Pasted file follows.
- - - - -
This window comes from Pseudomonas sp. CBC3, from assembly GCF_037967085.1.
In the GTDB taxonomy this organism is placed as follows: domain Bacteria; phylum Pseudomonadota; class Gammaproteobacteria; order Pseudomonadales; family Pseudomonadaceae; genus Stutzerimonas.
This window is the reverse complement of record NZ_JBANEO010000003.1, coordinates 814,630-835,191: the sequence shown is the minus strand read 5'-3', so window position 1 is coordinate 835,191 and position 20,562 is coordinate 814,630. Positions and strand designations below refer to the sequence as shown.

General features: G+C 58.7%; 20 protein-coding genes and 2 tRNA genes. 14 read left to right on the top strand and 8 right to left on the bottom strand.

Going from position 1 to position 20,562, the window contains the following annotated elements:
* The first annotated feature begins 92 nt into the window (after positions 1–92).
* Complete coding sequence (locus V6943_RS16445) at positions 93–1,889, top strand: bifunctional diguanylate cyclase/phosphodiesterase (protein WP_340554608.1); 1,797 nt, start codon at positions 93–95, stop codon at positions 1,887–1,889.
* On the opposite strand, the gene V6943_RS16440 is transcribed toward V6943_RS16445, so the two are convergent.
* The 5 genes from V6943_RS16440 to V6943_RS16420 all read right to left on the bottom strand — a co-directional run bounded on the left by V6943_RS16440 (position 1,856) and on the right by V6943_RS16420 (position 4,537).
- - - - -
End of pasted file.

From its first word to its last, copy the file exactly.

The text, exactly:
This window comes from Pseudomonas sp. CBC3, from assembly GCF_037967085.1.
In the GTDB taxonomy this organism is placed as follows: domain Bacteria; phylum Pseudomonadota; class Gammaproteobacteria; order Pseudomonadales; family Pseudomonadaceae; genus Stutzerimonas.
This window is the reverse complement of record NZ_JBANEO010000003.1, coordinates 814,630-835,191: the sequence shown is the minus strand read 5'-3', so window position 1 is coordinate 835,191 and position 20,562 is coordinate 814,630. Positions and strand designations below refer to the sequence as shown.

General features: G+C 58.7%; 20 protein-coding genes and 2 tRNA genes. 14 read left to right on the top strand and 8 right to left on the bottom strand.

Going from position 1 to position 20,562, the window contains the following annotated elements:
* The first annotated feature begins 92 nt into the window (after positions 1–92).
* Complete coding sequence (locus V6943_RS16445) at positions 93–1,889, top strand: bifunctional diguanylate cyclase/phosphodiesterase (protein WP_340554608.1); 1,797 nt, start codon at positions 93–95, stop codon at positions 1,887–1,889.
* On the opposite strand, the gene V6943_RS16440 is transcribed toward V6943_RS16445, so the two are convergent.
* The 5 genes from V6943_RS16440 to V6943_RS16420 all read right to left on the bottom strand — a co-directional run bounded on the left by V6943_RS16440 (position 1,856) and on the right by V6943_RS16420 (position 4,537).